Don't know the difference between an LX3 or an LX200? Perhaps you just bought a scope used and the owner wasn't sure what it was? You can use this handy guide to help identify Meade's LX3, LX5, LX6, Premier, LX10, LX50, LX100 and LX200 telescopes. The information for this guide has been gleaned from the Internet, so it may contain inaccurate information. If you spot an error, please let me know (email@example.com) and I'll make the necessary corrections.
In late 1980, Meade introduced the 2080 - an 8" Schmidt-Cassegrain telescope designed to compete with Celestron's C8 telescope. The fork-mounted drive system included a worm gear which was an improvement over Celestron's spur gear design. The original 2080 drive base (and the 2120 which was introduced in mid-1982) was upgraded with Long eXposure accuracy of improved drive gears in the LX Drive Base in the fall of 1983. All the units look very similar and are easily identified by a flat panel base with no switches or sockets - just a serial number plate. It is driven by a 120V computer-style plug located underneath the drive base. LX models are denoted by an "LX Drive System" plaque on the top of the drive base. Meade brought back this basic configuration in 1992 as an entry level option to its new LX200 line.
In early 1984, Meade released a new package called the LX2 that included the LX drive system plus upgraded eyepieces and a better finderscope. It is unsure if the actual drive system was improved/more accurate than the original LX system. The appearance is apparently the same as the LX with a flat front panel with just a serial plate - but I have never seen one. Please contact me at firstname.lastname@example.org if you have some more details regarding this model (including photos!).
The LX3 was introduced at the beginning of 1985 and these are much easier to differentiate from the base LX. It has a DIN-style socket for the hand controller, as well as a reticle adjustment knob and a few other switches and sockets. It is now either powered by 12V DC or 120V AC and is driven by a quartz-crystal drive for improved accuracy. It would appear the LX and LX2 were produced along side the LX3. The LX3 was available with either the 2080 or 2120 OTAs.
Apparently in 1986, Meade thought about releasing an LX4 model, but decided not to. According to Company Seven's Meade history page: "We observed the announcement of the Meade LX4 telescopes in the late 1980's with the line drawing ads that appeared - while some samples were assembled at Meade no LX4 was ever actually sold; this did not stop a prominent New York mail order house from advertising "in stock now" for some time. Meade probably made a good choice not to market the LX4 after evaluating their pre production models." Here is one ad that talks about taking "LX4" orders:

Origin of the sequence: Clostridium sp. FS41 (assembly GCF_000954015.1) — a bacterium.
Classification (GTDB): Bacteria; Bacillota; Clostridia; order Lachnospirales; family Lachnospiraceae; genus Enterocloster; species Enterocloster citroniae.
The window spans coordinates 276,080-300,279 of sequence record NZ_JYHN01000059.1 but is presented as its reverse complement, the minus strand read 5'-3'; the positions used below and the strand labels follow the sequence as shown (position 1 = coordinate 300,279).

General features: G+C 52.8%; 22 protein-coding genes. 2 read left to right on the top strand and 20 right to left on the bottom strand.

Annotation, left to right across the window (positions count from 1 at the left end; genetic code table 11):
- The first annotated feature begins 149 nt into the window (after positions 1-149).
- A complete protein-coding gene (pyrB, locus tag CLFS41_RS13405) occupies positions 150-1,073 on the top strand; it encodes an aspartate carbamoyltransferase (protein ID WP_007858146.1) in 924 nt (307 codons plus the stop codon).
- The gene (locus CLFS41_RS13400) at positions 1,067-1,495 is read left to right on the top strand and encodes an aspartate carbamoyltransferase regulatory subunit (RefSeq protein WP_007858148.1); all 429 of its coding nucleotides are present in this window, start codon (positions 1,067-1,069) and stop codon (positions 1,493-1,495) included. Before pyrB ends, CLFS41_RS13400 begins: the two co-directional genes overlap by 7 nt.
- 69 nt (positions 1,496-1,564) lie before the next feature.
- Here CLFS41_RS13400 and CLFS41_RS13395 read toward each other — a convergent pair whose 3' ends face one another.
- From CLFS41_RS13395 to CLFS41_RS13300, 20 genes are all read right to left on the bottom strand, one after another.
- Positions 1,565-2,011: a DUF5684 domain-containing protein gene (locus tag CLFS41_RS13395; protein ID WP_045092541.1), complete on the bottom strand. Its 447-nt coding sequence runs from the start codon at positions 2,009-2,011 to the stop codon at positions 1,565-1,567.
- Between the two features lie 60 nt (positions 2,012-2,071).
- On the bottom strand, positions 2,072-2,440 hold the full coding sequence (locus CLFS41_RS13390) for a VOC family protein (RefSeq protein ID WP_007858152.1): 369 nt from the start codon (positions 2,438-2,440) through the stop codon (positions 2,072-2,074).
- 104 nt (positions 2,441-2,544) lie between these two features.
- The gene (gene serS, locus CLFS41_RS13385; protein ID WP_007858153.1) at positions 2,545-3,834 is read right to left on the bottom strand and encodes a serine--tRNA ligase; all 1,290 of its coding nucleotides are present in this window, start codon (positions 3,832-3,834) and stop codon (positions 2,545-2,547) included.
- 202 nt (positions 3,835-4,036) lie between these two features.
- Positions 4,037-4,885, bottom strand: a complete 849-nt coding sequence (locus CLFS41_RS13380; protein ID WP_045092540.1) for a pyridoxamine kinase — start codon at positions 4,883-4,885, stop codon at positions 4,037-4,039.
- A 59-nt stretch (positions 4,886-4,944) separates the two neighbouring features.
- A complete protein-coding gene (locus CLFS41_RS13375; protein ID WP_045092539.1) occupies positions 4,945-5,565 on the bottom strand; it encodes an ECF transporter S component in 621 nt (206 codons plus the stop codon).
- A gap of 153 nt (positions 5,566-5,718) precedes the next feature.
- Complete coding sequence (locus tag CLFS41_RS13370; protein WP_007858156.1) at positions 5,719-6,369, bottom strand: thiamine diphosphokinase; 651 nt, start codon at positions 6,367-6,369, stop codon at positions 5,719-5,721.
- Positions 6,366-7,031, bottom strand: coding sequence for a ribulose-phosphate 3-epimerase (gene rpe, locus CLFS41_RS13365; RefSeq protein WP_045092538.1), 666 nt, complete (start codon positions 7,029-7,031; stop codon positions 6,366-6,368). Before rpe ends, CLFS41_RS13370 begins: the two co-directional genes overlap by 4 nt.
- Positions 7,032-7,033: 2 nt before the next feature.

This base still only has one DIN-style receptacle, but it now includes an amp gauge. The motor is now all DC powered (12V) and the hand controller has more functionality. The actual face plate is now angled upwards towards the observer instead of being flat like the LX/LX2/LX3. The LX5 was available with the 2080 or 2120 OTAs.
Meade introduced it's f/6.3 optical system in 1989 as the LX6. It continued to sell the f/10 systems as the LX5. In 1990 it consolidated its product lines into the Premier line where you could specify f/6.3 or f/10 optics. The LX6 drive base is notable for having 3 DIN-style receptacles, plus the amp gauge as well as other switches and receptacles. The hand controller now has a digital readout that works when the encoders are installed. Again, the LX6 came with either the 2080 or the 2120.
Introduced in 1992, the LX200 was an evolution of the LX6/Premier line. The big change? GoTo was now part of the package (where as an LX6/Premier with digital setting circles and the "CAT" system could be considered a SlewTo system). LX200's are easy to spot because they say "LX200" right on the control panel!
When Meade brought out the GoTo LX200, it continued to provide non-GoTo fork-mounted SCTs in the form of the LX100. It was pretty much idential to the LX200 minus the brainy computer. But it did have programmable periodic error correction as well as a hand controller. Again - easy to spot as "LX100" is right on the drive base!
Meade cancelled the LX100 quietly in 1995 and filled the role of non-GoTo fork mounted SCT with the LX50. It was a stripped down version of the LX100 and didn't even include PPEC! But it is easy to spot, as it says "LX50" on the drive base.
After the introduction of the LX200, Meade brought back the basic 2080 LX as its entry level SCT. In 1996 the LX was upgraded to the LX10, which now included a hand controller. Interestingly, the drive base of the LX10 bears a striking resemblance to the original LX drive base! Once again, they are easy to spot with "LX10" printed on the drive base.
Uncle Rod's SCT Guide
Company Sevens's History on Meade
Archive.org's Magazine Rack (Sky & Telescope)